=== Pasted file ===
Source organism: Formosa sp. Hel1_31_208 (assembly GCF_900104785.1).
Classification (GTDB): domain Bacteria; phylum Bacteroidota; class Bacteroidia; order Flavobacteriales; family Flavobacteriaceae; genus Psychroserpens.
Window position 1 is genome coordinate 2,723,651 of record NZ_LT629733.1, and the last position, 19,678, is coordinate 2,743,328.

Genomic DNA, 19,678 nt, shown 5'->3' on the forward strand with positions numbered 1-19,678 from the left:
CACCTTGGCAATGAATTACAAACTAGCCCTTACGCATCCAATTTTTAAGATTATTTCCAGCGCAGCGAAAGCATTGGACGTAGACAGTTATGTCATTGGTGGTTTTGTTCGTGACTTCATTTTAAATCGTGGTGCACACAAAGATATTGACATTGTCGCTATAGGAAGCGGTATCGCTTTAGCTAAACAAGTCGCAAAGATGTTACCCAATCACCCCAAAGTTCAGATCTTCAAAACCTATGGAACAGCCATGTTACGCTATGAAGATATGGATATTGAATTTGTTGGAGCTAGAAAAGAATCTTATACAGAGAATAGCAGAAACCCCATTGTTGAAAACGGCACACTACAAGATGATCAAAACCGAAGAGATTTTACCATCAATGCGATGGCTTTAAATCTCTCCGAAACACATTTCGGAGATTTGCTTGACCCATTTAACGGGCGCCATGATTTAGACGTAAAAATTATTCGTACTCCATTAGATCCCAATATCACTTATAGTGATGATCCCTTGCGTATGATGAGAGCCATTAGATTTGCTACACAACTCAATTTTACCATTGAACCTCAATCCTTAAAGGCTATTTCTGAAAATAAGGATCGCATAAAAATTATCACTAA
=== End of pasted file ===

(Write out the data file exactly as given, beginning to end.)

Source organism: Formosa sp. Hel1_31_208 (assembly GCF_900104785.1).
Classification (GTDB): domain Bacteria; phylum Bacteroidota; class Bacteroidia; order Flavobacteriales; family Flavobacteriaceae; genus Psychroserpens.
Window position 1 is genome coordinate 2,723,651 of record NZ_LT629733.1, and the last position, 19,678, is coordinate 2,743,328.

Genomic DNA, 19,678 nt, shown 5'->3' on the forward strand with positions numbered 1-19,678 from the left:
CACCTTGGCAATGAATTACAAACTAGCCCTTACGCATCCAATTTTTAAGATTATTTCCAGCGCAGCGAAAGCATTGGACGTAGACAGTTATGTCATTGGTGGTTTTGTTCGTGACTTCATTTTAAATCGTGGTGCACACAAAGATATTGACATTGTCGCTATAGGAAGCGGTATCGCTTTAGCTAAACAAGTCGCAAAGATGTTACCCAATCACCCCAAAGTTCAGATCTTCAAAACCTATGGAACAGCCATGTTACGCTATGAAGATATGGATATTGAATTTGTTGGAGCTAGAAAAGAATCTTATACAGAGAATAGCAGAAACCCCATTGTTGAAAACGGCACACTACAAGATGATCAAAACCGAAGAGATTTTACCATCAATGCGATGGCTTTAAATCTCTCCGAAACACATTTCGGAGATTTGCTTGACCCATTTAACGGGCGCCATGATTTAGACGTAAAAATTATTCGTACTCCATTAGATCCCAATATCACTTATAGTGATGATCCCTTGCGTATGATGAGAGCCATTAGATTTGCTACACAACTCAATTTTACCATTGAACCTCAATCCTTAAAGGCTATTTCTGAAAATAAGGATCGCATAAAAATTATCACTAA